5.
Process Improvement
5.5. Advanced topics 5.5.4. What is a mixture design?


Definition of simplex lattice points 
A {q, m} simplexlattice design for q components consists
of points defined by the following coordinate settings: the proportions
assumed by each component take the m+1 equally spaced values
from 0 to 1,


Except for the center, all design points are on the simplex boundaries  Note that the standard SimplexLattice and the SimplexCentroid designs (described later) are boundarypoint designs; that is, with the exception of the overall centroid, all the design points are on the boundaries of the simplex. When one is interested in prediction in the interior, it is highly desirable to augment the simplextype designs with interior design points.  
Example of a three component simplex lattice design 
Consider a threecomponent mixture for which the number of equally spaced levels for each component is four (i.e., x_{i} = 0, 0.333, 0.667, 1). In this example q = 3 and m = 3. If one uses all possible blends of the three components with these proportions, the {3, 3} simplexlattice then contains the 10 blending coordinates listed in the table below. The experimental region and the distribution of design runs over the simplex region are shown in the figure below. There are 10 design runs for the {3, 3} simplexlattice design.  
Design table 


Diagram showing configuration of design runs 
FIGURE 5.9 Configuration of Design Runs for a {3,3} SimplexLattice Design The number of design points in the simplexlattice is (q+m1)!/(m!(q1)!). 

Definition of canonical polynomial model used in mixture experiments  Now consider the form of the polynomial model that one might fit to the data from a mixture experiment. Due to the restriction x_{1} + x_{2} + ... + x_{q} = 1, the form of the regression function that is fit to the data from a mixture experiment is somewhat different from the traditional polynomial fit and is often referred to as the canonical polynomial. Its form is derived using the general form of the regression function that can be fit to data collected at the points of a {q, m} simplexlattice design and substituting into this function the dependence relationship among the x_{i} terms. The number of terms in the {q, m} polynomial is (q+m1)!/(m!(q1)!), as stated previously. This is equal to the number of points that make up the associated {q, m} simplexlattice design.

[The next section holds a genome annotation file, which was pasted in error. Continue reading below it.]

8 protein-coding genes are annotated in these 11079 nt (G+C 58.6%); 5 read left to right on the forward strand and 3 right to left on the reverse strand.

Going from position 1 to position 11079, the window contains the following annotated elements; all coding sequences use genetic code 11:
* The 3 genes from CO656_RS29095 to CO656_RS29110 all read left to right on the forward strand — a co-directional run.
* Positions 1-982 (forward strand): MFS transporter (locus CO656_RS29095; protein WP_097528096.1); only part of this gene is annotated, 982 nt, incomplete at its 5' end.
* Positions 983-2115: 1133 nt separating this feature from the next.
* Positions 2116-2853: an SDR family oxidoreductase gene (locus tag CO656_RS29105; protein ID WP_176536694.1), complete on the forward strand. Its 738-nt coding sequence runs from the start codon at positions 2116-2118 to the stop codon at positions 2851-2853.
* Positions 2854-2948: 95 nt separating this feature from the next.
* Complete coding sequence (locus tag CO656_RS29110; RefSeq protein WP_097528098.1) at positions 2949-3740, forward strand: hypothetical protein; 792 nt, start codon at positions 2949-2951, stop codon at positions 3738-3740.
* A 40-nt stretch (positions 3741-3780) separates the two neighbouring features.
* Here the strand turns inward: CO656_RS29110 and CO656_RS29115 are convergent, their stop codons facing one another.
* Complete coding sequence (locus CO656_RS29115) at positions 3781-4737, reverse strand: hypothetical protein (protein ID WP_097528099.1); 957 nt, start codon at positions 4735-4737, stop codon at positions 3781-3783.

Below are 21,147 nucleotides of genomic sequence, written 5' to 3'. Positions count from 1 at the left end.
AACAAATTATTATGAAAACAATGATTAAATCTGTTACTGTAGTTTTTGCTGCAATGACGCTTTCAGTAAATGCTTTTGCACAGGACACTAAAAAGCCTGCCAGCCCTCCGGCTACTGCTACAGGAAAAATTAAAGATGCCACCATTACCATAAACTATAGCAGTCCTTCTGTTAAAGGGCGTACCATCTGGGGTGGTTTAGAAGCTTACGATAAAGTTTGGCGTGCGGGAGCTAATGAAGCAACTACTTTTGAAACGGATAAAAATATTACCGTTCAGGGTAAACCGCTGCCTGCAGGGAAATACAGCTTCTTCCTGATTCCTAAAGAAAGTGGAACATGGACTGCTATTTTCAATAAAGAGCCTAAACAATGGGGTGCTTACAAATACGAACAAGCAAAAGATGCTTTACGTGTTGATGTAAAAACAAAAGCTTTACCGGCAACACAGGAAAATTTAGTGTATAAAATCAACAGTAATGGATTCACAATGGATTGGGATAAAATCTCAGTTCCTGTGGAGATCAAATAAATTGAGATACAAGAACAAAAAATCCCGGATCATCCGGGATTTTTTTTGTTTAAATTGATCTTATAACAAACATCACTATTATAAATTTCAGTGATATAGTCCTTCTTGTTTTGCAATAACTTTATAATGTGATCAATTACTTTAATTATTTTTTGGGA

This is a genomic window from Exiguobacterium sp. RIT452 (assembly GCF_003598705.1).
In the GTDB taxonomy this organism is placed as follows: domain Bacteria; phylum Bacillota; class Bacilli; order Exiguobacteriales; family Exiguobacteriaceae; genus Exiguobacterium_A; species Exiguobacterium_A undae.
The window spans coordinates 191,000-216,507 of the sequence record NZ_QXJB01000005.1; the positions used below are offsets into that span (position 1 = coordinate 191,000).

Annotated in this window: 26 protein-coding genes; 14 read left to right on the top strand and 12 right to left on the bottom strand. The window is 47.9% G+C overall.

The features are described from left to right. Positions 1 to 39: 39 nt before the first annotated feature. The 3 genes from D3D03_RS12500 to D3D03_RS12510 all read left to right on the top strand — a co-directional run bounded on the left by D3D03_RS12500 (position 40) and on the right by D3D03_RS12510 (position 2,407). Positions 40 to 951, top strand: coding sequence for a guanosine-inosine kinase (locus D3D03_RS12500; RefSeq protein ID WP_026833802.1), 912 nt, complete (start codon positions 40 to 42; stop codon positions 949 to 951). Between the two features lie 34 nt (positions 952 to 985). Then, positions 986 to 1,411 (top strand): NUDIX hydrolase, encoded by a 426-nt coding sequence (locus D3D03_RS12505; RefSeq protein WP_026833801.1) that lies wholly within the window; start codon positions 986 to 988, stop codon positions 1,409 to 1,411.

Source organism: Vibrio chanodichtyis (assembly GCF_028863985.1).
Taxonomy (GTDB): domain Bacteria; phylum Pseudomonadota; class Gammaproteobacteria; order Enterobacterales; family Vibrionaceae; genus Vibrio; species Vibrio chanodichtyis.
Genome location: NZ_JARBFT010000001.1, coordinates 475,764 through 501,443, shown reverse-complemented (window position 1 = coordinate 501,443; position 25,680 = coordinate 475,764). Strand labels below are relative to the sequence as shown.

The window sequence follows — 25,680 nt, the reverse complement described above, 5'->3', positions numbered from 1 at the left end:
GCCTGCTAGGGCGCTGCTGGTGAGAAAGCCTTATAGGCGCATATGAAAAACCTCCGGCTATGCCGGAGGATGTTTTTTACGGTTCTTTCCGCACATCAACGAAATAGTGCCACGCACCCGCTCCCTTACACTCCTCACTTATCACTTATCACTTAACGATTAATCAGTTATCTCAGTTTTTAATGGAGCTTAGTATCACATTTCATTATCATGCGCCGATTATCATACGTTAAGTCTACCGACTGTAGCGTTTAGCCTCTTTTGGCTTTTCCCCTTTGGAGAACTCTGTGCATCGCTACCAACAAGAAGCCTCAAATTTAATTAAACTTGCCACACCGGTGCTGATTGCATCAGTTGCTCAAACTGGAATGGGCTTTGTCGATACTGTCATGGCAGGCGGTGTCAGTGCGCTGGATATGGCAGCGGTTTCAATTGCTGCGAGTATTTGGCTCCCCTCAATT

Example for a {q, m=1} simplex lattice design 
For example, the equation that can be fit to the points from a
{q, m=1} simplexlattice design is


First order canonical form 
This is called the canonical form of the firstorder mixture model. In general, the canonical forms of the mixture models (with the asterisks removed from the parameters) are as follows:  
Summary of canonical mixture models 


Linear blending portion  The terms in the canonical mixture polynomials have simple interpretations. Geometrically, the parameter β_{i} in the above equations represents the expected response to the pure mixture x_{i}=1, x_{j}=0, i ≠ j, and is the height of the mixture surface at the vertex x_{i}=1. The portion of each of the above polynomials given by \[ \sum_{i=1}^{q}{\beta_{i}x_{i}} \] is called the linear blending portion. When blending is strictly additive, then the linear model form above is an appropriate model.  
Three component mixture example